Binge eating disorder involves periods of excessive overeating. However, unlike in other eating disorders, such as bulimia, the person does not usually make themselves vomit after eating.
The condition can occur on its own or alongside other disorders or diseases.
Binge eating can encourage the development of high blood pressure, obesity, diabetes, and heart disease.
Fast facts on binge eating
Binge eating disorder differs from bulimia, as there is no purge after the binge.
People with the condition feel they have no control over their eating.
Depression and other psychological factors can trigger the condition.
One bingeing session can consist of up to 20,000 calories.
Obesity is a possible complication.
Binge eating is a compulsion that has serious psychological and physical effects.
When people have a binge eating disorder, also referred to as compulsive eating, they frequently eat very large amounts of food.
This compulsion is known as a binge.
In some cases, 10,000 to 20,000 calories of food may be consumed in one bout of bingeing. The average person consumes between 1,500 to 3,000 calories per day.
However, there are varying definitions for a binge. It may typically last a couple of hours. Some experts, however, say a binge may last up to a whole day.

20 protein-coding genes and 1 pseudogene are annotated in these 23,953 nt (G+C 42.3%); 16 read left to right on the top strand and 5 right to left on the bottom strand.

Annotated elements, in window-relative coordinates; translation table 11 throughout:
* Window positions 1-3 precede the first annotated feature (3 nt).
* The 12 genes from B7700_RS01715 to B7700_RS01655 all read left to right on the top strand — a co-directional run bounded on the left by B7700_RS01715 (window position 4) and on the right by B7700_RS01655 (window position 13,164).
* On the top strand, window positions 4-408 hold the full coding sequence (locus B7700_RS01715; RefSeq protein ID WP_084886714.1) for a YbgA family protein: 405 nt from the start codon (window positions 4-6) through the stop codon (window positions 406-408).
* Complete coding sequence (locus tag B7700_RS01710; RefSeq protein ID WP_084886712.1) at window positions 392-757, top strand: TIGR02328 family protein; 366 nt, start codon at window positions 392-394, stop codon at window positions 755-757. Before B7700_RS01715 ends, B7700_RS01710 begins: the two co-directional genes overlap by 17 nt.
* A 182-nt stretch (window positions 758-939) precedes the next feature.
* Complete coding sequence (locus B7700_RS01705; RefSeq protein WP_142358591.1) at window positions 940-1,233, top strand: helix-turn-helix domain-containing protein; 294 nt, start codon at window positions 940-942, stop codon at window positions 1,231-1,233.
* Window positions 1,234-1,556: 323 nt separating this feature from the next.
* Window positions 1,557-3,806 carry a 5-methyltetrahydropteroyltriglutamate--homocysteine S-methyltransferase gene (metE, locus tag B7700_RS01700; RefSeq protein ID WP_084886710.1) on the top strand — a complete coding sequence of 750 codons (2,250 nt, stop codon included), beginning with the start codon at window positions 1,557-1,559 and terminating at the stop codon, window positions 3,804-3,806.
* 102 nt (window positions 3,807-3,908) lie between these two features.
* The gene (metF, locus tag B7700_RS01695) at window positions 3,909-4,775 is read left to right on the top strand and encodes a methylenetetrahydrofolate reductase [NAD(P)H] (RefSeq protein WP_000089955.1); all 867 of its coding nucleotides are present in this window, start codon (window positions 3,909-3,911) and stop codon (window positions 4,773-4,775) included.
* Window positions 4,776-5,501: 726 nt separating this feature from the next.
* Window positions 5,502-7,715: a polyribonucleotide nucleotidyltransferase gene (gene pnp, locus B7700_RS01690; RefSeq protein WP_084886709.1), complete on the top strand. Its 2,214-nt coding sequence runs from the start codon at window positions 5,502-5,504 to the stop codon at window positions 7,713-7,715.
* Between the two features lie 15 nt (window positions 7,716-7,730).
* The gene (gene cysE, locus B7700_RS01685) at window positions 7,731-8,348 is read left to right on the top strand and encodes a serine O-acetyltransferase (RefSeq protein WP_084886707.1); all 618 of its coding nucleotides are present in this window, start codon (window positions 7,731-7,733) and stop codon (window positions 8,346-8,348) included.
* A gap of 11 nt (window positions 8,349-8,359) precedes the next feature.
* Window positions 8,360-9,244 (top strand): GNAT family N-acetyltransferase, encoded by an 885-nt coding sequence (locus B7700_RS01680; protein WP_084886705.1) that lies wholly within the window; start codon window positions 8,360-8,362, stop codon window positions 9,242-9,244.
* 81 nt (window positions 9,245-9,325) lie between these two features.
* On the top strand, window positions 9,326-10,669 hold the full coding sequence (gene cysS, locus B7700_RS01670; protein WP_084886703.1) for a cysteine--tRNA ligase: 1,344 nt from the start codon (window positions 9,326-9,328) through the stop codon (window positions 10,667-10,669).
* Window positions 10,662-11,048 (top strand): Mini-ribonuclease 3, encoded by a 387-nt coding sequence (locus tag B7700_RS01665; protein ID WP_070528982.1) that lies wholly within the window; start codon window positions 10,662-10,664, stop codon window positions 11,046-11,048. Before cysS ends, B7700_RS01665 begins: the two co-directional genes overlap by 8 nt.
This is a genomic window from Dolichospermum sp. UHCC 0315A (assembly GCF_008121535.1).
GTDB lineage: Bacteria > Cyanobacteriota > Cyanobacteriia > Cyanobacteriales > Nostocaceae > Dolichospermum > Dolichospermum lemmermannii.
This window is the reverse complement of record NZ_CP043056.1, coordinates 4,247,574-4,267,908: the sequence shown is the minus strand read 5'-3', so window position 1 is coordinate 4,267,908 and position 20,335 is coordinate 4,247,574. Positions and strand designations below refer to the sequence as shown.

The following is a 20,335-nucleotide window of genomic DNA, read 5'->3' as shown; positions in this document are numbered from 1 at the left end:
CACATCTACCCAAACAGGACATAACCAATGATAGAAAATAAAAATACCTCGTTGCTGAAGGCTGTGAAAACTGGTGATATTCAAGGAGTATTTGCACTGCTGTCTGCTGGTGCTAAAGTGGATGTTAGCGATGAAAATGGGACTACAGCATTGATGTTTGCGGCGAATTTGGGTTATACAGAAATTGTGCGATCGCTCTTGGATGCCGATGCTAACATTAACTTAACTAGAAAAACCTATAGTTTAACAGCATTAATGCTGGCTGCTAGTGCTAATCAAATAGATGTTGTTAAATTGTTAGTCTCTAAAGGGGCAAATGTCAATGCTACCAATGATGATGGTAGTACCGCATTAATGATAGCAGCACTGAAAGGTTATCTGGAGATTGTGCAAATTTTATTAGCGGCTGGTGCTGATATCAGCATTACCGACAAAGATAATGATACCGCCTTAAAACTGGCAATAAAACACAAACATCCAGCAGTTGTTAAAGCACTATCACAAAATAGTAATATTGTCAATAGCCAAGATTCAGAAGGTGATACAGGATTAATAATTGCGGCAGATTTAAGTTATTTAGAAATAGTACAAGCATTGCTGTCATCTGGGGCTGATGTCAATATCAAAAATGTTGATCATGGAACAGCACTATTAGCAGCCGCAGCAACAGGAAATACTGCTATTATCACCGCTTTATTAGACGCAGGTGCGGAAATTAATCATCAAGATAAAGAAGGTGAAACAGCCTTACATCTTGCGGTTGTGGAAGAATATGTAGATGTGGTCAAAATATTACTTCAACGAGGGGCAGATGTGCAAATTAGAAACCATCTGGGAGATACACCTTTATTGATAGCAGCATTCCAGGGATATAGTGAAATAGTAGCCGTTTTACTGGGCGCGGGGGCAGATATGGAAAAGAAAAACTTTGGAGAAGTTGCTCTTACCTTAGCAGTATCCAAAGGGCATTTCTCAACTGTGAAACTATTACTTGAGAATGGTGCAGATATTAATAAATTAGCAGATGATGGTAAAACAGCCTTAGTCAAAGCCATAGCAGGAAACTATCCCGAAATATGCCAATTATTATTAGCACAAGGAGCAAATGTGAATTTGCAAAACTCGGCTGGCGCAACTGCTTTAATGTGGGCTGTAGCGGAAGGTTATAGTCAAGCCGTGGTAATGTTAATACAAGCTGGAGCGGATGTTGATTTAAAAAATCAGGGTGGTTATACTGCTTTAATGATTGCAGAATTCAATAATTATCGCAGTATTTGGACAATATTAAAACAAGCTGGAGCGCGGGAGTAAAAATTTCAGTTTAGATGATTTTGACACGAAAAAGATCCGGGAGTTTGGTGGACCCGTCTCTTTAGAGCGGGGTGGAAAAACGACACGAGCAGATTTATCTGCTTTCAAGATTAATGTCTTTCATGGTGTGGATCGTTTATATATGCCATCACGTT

In many cases of binge eating disorder, there are no clear signs or symptoms.
Weight gain is the main sign of binge eating disorder. A significant proportion of people with the disorder are overweight.
The following signs and symptoms of obesity, as well as potential consequences, may include:
A person with binge eating disorder may also:
experience stomach pain
find high or low temperatures difficult to bear
have more frequent headaches
Psychological characteristics include:
a cycle of guilt, starting with despair at being trapped in a binge, followed by guilt then an attempt at self-discipline before bingeing again
self-blame, which further damages self-esteem
The following psychological problems may be underlying or may occur as a consequence of binge eating:
lack of focus
A person with a binge eating disorder may typically:
have periods when huge amounts of food are consumed
eat even when full
eat rapidly during a bout of bingeing
feel that the eating behavior is uncontrollable
diet frequently without any success
often eat alone
hide empty food containers
feel remorse, shame, guilt, disgust, despair about their eating.
When to see a doctor
As binge eating is behavioral, it can often be the case that a person will not recognize that the habit has become a medical issue until their body weight increases to a level that will impact health.
It is therefore very important to see a doctor as soon as you feel that it has become a compulsion or addiction to eating excessive amounts of food.
The issue can cause feelings of embarrassment and isolation, but it is crucial to act on the advice of people close to you if they have identified destructive patterns in the way you consume food.
If you regularly experience related conditions, such as depression or anxiety, and find yourself binge eating, it is important to address these underlying causes with a physician.
What is binge eating disorder?
A person with a binge eating disorder feels compelled to eat too much. Individuals will consume enormous quantities of food, even when they are not hungry.